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Favouring a ‘Cypriot’ identity but differing on what it means

By Evie Andreou

The majority of Greek Cypriots and Turkish Cypriots favour fostering a Cypriot identify but appear to differ on what that means, according to a new survey released on Wednesday.

The survey was commissioned by the New Cyprus Association and aimed at shedding light on issues pertaining to national identity, the relations between the two communities and the solution of the Cyprus problem, the head of the association Thoukis Thoukidides said.

It was carried out by the University of Nicosia and Insights Market Research (IMR), and consisted of 500 telephone interviews in each of the two communities.

According to the results, presented by Dr Nicos Peristianis, executive Dean of the University of Nicosia, Turkish Cypriots were the biggest supporters of a common Cypriot identity, at 80 per, compared to 67 per cent of Greek Cypriots. Positive responses were higher in the 18 to 24 age group.

Even though 48 per cent of Greek Cypriots, and 88 per cent of Turkish Cypriots saw themselves as ‘Cypriot’ first, the term ‘Cypriot’ however, seemed to be identified with ethno-national characteristics and did not indicate the prevalence of a common civic identity based on shared elements, but rather on specific characteristics in each of the two communities.

For instance 46 per cent of Greek Cypriots said being born of Cypriot parents would be their benchmark, compared to only 13 per cent of Turkish Cypriots. Being of Greek ethnicity was important to only 8 per cent of Greek Cypriots but being of Turkish ethnicity was a factor in being Cypriot for 46 per cent of Turkish Cypriots.

One in five Greek Cypriots thought those who considered Cyprus their homeland could be classed as Cypriot compared to only 7 per cent of Turkish Cypriots. Merely being born on the island, regardless of ethnicity, did not mean you were a Cypriot as far as both communities were concerned though more Turkish Cypriots than Greek Cypriots thought it should. Language and religion in terms of being Cypriot, rated under ten per cent among both communities.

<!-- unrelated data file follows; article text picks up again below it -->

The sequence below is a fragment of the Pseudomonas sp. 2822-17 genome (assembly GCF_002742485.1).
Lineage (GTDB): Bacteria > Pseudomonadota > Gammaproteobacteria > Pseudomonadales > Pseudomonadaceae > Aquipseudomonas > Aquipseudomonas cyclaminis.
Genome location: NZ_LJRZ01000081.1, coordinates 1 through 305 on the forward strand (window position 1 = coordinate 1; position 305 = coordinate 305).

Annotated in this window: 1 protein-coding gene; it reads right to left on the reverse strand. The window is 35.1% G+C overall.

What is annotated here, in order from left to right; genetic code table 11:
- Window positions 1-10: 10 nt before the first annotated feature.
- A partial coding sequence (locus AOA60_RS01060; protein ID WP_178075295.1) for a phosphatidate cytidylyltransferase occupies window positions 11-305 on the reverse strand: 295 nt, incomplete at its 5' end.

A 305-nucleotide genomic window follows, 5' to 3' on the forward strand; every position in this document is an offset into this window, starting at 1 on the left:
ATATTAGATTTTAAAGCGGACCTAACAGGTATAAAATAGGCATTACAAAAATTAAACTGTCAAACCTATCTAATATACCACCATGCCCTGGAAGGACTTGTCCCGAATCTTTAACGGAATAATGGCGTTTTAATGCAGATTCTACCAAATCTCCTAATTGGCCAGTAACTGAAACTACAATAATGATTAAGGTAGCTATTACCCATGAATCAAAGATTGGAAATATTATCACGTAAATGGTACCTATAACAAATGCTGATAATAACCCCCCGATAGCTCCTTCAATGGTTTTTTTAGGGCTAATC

Almost 10 per cent of Greek Cypriots considered themselves more Cypriot than Greek while 34 per cent considered themselves equally Greek and Cypriot.

Seven per cent of Turkish Cypriots considered themselves equally Turkish and Cypriot.

A significant minority from both sides viewed the prospect of a common Cypriot identity with suspicion or even hostility considering it either as ‘useless’ – 16 per cent Greek Cypriots and 15 per cent Turkish Cypriots – or ‘unnecessary’, but ‘also harmful to their national interests’

When it came to relations between the two communities, only 26 and 24 per cent of  Greek Cypriots and Turkish Cypriots respectively said they maintained relations with members of the other community. The majority of Greek Cypriots – 72 per cent – and 55 per cent of Turkish Cypriots, said the reason was that the opportunity did not present itself. A smaller percentage did not believe in the need for contact with members of the other community, 7 per cent Greek Cypriots and 16 per cent Turkish Cypriots.

More than eight out of ten Greek Cypriots did not mind having Turkish Cypriots as friends and neighbours but not in terms of marriage. Only 27 per cent of Greek Cypriots viewed this positively, compared to more than half of Turkish Cypriots.

The same percentage, 51 per cent of Turkish Cypriots, said they would accept having a Greek Cypriot President, compared to only 29 per cent of Greek Cypriots, who said they saw as positive or very positive the idea of having a Turkish Cypriot President.

When it came to the solution of the Cyprus problem, the majority of Greek Cypriots said that they wanted a unitary state, while 24 per cent favoured a bi-communal, bi-zonal federation.

Less than one third of Turkish Cypriots now favour a federation, since the rejection of the Annan Plan almost 11 years ago, while 29 per cent said they would prefer a two-state solution.

Concerning the future settlement of the Cyprus problem, only 22 per cent of Greek Cypriots thought the return of refugees to their homes was feasible, and around the same number, 21 per cent, believed that homes and properties would be returned to refugees. Even fewer Turkish Cypriots, only 2 and 3 per cent respectively, believed either of the two options was feasible, while only 3 per cent believed that Turkish settlers would leave.

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